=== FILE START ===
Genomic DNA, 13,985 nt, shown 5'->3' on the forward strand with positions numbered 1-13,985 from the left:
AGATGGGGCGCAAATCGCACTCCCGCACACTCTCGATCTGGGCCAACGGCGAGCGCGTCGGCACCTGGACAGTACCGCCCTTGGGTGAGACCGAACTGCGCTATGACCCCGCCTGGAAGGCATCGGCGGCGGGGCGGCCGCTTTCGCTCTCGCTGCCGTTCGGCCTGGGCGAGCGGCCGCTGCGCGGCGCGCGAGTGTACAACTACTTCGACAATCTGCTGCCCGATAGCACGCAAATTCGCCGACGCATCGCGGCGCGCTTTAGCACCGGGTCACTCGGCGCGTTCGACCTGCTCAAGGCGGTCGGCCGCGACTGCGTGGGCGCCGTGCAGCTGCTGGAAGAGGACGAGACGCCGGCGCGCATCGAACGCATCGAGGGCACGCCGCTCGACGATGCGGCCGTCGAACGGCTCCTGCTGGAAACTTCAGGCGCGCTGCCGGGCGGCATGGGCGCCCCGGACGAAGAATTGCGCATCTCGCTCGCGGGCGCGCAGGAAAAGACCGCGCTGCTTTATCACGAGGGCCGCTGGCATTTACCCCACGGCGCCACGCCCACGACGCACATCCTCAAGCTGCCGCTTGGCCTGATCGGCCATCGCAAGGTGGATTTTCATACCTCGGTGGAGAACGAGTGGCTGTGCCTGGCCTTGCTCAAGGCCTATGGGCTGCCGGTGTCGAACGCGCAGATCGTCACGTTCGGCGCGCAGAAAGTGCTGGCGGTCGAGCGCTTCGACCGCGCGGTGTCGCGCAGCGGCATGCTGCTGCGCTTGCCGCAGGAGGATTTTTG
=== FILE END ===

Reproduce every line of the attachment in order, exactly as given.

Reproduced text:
Genomic DNA, 13,985 nt, shown 5'->3' on the forward strand with positions numbered 1-13,985 from the left:
AGATGGGGCGCAAATCGCACTCCCGCACACTCTCGATCTGGGCCAACGGCGAGCGCGTCGGCACCTGGACAGTACCGCCCTTGGGTGAGACCGAACTGCGCTATGACCCCGCCTGGAAGGCATCGGCGGCGGGGCGGCCGCTTTCGCTCTCGCTGCCGTTCGGCCTGGGCGAGCGGCCGCTGCGCGGCGCGCGAGTGTACAACTACTTCGACAATCTGCTGCCCGATAGCACGCAAATTCGCCGACGCATCGCGGCGCGCTTTAGCACCGGGTCACTCGGCGCGTTCGACCTGCTCAAGGCGGTCGGCCGCGACTGCGTGGGCGCCGTGCAGCTGCTGGAAGAGGACGAGACGCCGGCGCGCATCGAACGCATCGAGGGCACGCCGCTCGACGATGCGGCCGTCGAACGGCTCCTGCTGGAAACTTCAGGCGCGCTGCCGGGCGGCATGGGCGCCCCGGACGAAGAATTGCGCATCTCGCTCGCGGGCGCGCAGGAAAAGACCGCGCTGCTTTATCACGAGGGCCGCTGGCATTTACCCCACGGCGCCACGCCCACGACGCACATCCTCAAGCTGCCGCTTGGCCTGATCGGCCATCGCAAGGTGGATTTTCATACCTCGGTGGAGAACGAGTGGCTGTGCCTGGCCTTGCTCAAGGCCTATGGGCTGCCGGTGTCGAACGCGCAGATCGTCACGTTCGGCGCGCAGAAAGTGCTGGCGGTCGAGCGCTTCGACCGCGCGGTGTCGCGCAGCGGCATGCTGCTGCGCTTGCCGCAGGAGGATTTTTG